And two other questions about Lebanon and Iran. Lebanon, the fact that it doesn’t have a president right now, how will this play? And, of course, Iran — here you have this gathering, mainly of Middle East leaders; what is the US pushing around Iran?
Well, on the question of Lebanon, the political crisis is very strong. There is no agreement yet on — between the two almost-equal factions in the government about how to choose the successor to President Lahoud, who just resigned at the end of his term. There are new negotiations scheduled for this coming weekend. But it does mean that Lebanon, even if other parties are discussing it — for example, the Syrians or the Israelis — the Lebanese are not in a position to play much of a role at this conference. I assume they will send an official delegation, but it will be understood that it will not be a delegation that is authorized to speak in any definitive way.
The question of Iran, of course, is very central. Even European diplomats, even the Israeli Meretz Party and many others around the world, are acknowledging that this summit has more to do with Iran than it does with the Palestinians. This is a summit designed to shore up Arab States’ support for the US escalations against Iran. This is a situation in which most Arab regimes would be only too happy to jump into the US — to jump into bed with the US in attacking Iran. The problem is that the Arab people in all those Arab countries are not so keen on that, do not see Iran as a major enemy. So, in order to gain political credibility at home and avoid being overthrown, in some cases, those governments need to be able to give their people something. The US is essentially throwing them a bone, saying, “Here, give your people this, so that you can come onboard our anti-Iran crusade and stay onboard our war in Iraq.” The bone they are throwing to the Arab regimes is this photo op in Annapolis.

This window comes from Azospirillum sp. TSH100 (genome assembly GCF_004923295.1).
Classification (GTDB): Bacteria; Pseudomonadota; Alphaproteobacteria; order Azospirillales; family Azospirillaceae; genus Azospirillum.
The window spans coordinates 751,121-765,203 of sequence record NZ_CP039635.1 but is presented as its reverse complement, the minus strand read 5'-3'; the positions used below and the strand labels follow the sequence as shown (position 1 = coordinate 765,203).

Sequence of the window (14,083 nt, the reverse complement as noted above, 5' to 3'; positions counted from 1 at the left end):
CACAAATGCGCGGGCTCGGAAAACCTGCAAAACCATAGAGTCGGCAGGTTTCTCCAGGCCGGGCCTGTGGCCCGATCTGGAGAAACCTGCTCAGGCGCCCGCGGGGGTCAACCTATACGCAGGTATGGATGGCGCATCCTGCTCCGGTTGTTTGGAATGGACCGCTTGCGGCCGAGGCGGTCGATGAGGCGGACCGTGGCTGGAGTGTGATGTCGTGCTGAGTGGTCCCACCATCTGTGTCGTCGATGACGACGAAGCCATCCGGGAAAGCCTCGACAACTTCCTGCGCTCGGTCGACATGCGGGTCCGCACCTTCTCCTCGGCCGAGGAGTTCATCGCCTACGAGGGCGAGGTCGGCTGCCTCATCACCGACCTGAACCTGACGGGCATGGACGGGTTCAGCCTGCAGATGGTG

Phyllis Bennis, I want to thank you for being with us, fellow at the Washington, D.C.-based Institute for Policy Studies. Her latest book is called Understanding the Palestinian-Israeli Conflict: A Primer. This is Democracy Now!, democracynow.org. We will certainly follow what takes place tomorrow in Annapolis.